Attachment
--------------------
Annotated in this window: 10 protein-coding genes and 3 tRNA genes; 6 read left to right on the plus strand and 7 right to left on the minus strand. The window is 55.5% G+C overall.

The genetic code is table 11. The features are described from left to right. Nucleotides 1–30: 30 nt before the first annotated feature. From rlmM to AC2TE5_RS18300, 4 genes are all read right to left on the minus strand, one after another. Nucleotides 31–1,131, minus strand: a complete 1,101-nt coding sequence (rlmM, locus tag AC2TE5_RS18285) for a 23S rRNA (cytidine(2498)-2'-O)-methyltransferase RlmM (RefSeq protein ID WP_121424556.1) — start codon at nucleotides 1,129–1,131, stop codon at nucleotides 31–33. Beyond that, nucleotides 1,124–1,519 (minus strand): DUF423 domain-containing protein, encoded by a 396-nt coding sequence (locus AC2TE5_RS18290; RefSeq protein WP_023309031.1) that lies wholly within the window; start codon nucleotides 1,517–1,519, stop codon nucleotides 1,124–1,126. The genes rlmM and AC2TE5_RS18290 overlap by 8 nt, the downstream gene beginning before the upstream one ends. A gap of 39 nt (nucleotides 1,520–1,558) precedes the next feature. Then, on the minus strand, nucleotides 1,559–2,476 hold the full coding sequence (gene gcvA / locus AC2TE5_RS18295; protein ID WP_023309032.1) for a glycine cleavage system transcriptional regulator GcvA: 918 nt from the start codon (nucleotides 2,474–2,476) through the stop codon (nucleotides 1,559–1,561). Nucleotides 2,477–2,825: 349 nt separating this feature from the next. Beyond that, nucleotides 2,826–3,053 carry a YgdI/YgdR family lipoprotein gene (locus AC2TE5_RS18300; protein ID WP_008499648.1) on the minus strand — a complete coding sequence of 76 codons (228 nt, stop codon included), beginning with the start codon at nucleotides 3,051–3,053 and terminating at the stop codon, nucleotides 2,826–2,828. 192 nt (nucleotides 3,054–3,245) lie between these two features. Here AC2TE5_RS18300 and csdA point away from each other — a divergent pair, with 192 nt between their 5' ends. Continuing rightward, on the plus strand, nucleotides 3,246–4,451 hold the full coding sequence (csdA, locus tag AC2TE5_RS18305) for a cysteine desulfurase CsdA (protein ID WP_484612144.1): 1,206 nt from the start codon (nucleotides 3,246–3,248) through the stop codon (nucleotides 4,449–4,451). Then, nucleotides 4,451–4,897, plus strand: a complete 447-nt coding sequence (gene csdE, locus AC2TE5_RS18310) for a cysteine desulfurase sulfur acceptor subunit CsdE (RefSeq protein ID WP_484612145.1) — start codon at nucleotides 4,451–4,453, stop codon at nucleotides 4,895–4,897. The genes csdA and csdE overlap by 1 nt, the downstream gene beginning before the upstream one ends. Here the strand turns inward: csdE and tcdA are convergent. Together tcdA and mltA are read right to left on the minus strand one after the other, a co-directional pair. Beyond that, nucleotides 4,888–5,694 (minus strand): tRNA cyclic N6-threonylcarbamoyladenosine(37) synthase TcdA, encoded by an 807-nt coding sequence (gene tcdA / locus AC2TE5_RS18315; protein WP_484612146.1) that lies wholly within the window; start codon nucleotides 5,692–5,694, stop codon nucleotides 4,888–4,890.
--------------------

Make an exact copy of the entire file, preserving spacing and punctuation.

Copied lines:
Annotated in this window: 10 protein-coding genes and 3 tRNA genes; 6 read left to right on the plus strand and 7 right to left on the minus strand. The window is 55.5% G+C overall.

The genetic code is table 11. The features are described from left to right. Nucleotides 1–30: 30 nt before the first annotated feature. From rlmM to AC2TE5_RS18300, 4 genes are all read right to left on the minus strand, one after another. Nucleotides 31–1,131, minus strand: a complete 1,101-nt coding sequence (rlmM, locus tag AC2TE5_RS18285) for a 23S rRNA (cytidine(2498)-2'-O)-methyltransferase RlmM (RefSeq protein ID WP_121424556.1) — start codon at nucleotides 1,129–1,131, stop codon at nucleotides 31–33. Beyond that, nucleotides 1,124–1,519 (minus strand): DUF423 domain-containing protein, encoded by a 396-nt coding sequence (locus AC2TE5_RS18290; RefSeq protein WP_023309031.1) that lies wholly within the window; start codon nucleotides 1,517–1,519, stop codon nucleotides 1,124–1,126. The genes rlmM and AC2TE5_RS18290 overlap by 8 nt, the downstream gene beginning before the upstream one ends. A gap of 39 nt (nucleotides 1,520–1,558) precedes the next feature. Then, on the minus strand, nucleotides 1,559–2,476 hold the full coding sequence (gene gcvA / locus AC2TE5_RS18295; protein ID WP_023309032.1) for a glycine cleavage system transcriptional regulator GcvA: 918 nt from the start codon (nucleotides 2,474–2,476) through the stop codon (nucleotides 1,559–1,561). Nucleotides 2,477–2,825: 349 nt separating this feature from the next. Beyond that, nucleotides 2,826–3,053 carry a YgdI/YgdR family lipoprotein gene (locus AC2TE5_RS18300; protein ID WP_008499648.1) on the minus strand — a complete coding sequence of 76 codons (228 nt, stop codon included), beginning with the start codon at nucleotides 3,051–3,053 and terminating at the stop codon, nucleotides 2,826–2,828. 192 nt (nucleotides 3,054–3,245) lie between these two features. Here AC2TE5_RS18300 and csdA point away from each other — a divergent pair, with 192 nt between their 5' ends. Continuing rightward, on the plus strand, nucleotides 3,246–4,451 hold the full coding sequence (csdA, locus tag AC2TE5_RS18305) for a cysteine desulfurase CsdA (protein ID WP_484612144.1): 1,206 nt from the start codon (nucleotides 3,246–3,248) through the stop codon (nucleotides 4,449–4,451). Then, nucleotides 4,451–4,897, plus strand: a complete 447-nt coding sequence (gene csdE, locus AC2TE5_RS18310) for a cysteine desulfurase sulfur acceptor subunit CsdE (RefSeq protein ID WP_484612145.1) — start codon at nucleotides 4,451–4,453, stop codon at nucleotides 4,895–4,897. The genes csdA and csdE overlap by 1 nt, the downstream gene beginning before the upstream one ends. Here the strand turns inward: csdE and tcdA are convergent. Together tcdA and mltA are read right to left on the minus strand one after the other, a co-directional pair. Beyond that, nucleotides 4,888–5,694 (minus strand): tRNA cyclic N6-threonylcarbamoyladenosine(37) synthase TcdA, encoded by an 807-nt coding sequence (gene tcdA / locus AC2TE5_RS18315; protein WP_484612146.1) that lies wholly within the window; start codon nucleotides 5,692–5,694, stop codon nucleotides 4,888–4,890.